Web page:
The passenger in The Highland Flinger is subjected to some pretty annoying tasks. There are no automatic mirrors, so the passenger must roll down the window, reach out (usually causing the seatbelt to dig into the neck), and adjust the typically dirty mirror to the driver’s liking. This seems trivial, but each time the passenger door is opened, it must be readjusted. So this routine happens 3-10 times per day.
10. The White Stripes – Icky Thump (Album Version)
Icky Thump apparently alludes to a saying in Northern England “Ecky Thump”, which is an exclamation of surprise akin to “Oh God!” or “Bloody Hell.” e.g. Me: “I’m taking a year to travel the country in an RV and visit sporting events.” Family: “Ecky thump!”
11. Benny and the Jets – Alright
I grew up spotting this van all over southeastern Michigan and assumed it belonged to some Elton John fanatic (the “.com” wasn’t there in early days). However, as an internet using adult, I looked it up and it’s a band that plays all over the area. Well, alright.
12. Sufjan Stevens – Oh Detroit, Lift Up Your Weary Head! (Rebuild! Restore! Reconsider!)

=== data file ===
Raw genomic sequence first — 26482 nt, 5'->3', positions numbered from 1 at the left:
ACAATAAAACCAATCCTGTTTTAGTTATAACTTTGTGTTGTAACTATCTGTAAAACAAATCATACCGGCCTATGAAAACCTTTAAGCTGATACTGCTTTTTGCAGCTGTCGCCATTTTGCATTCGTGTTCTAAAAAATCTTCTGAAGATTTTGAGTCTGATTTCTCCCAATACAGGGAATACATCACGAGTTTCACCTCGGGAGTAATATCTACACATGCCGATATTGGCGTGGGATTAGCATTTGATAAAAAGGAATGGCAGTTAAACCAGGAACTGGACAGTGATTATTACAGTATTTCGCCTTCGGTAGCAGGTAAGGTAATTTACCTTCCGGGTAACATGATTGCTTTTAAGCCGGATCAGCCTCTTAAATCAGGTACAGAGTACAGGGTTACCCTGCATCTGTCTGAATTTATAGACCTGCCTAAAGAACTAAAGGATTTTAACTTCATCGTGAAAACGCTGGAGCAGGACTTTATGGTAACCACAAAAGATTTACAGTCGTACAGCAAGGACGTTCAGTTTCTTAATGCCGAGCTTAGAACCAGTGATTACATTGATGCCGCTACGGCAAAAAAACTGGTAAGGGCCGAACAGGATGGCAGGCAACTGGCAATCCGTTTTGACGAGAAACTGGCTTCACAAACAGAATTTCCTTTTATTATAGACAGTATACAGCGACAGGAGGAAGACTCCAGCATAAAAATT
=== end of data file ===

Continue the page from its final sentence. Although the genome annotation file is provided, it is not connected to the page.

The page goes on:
Michigan native Sufjan Stevens aspires to write an album for each of the 50 states. Read more about him and his project in a 2005 interview with SFWeekly.
13. Arkells – Michigan Left
To the outsider, this phrase might invoke the sense that Michigan has gone elsewhere. However, a Michigan Left is a type of road formation, which many people find terribly inconvenient. Instead of being able to turn left wherever you’d like, in many cases you must pass it, sometimes by 100+yards, enter a turn-around, and then turn right into your destination. As annoying as this can be, studies have shown that they reduce collisions and hazards to pedestrians, which I think we can all agree is better for everyone. Learn more at MDOT.
14. Stepdad- My Leather, My Fur, My Nails
Michigan indie electronic pop. If you don’t know what these 3 words mean, be sure to have a listen.
15. Dog & Panther – On My Friends
“We don’t necessarily want to pick up chicks with it or do shows or that kind of thing, or try to get people to like us…We just like making the music. And then once we had it we were like, ‘Oh, I really want people to hear this. I’m proud of it.’” As they should be. Read more of their fresh perspective on music at Analogues.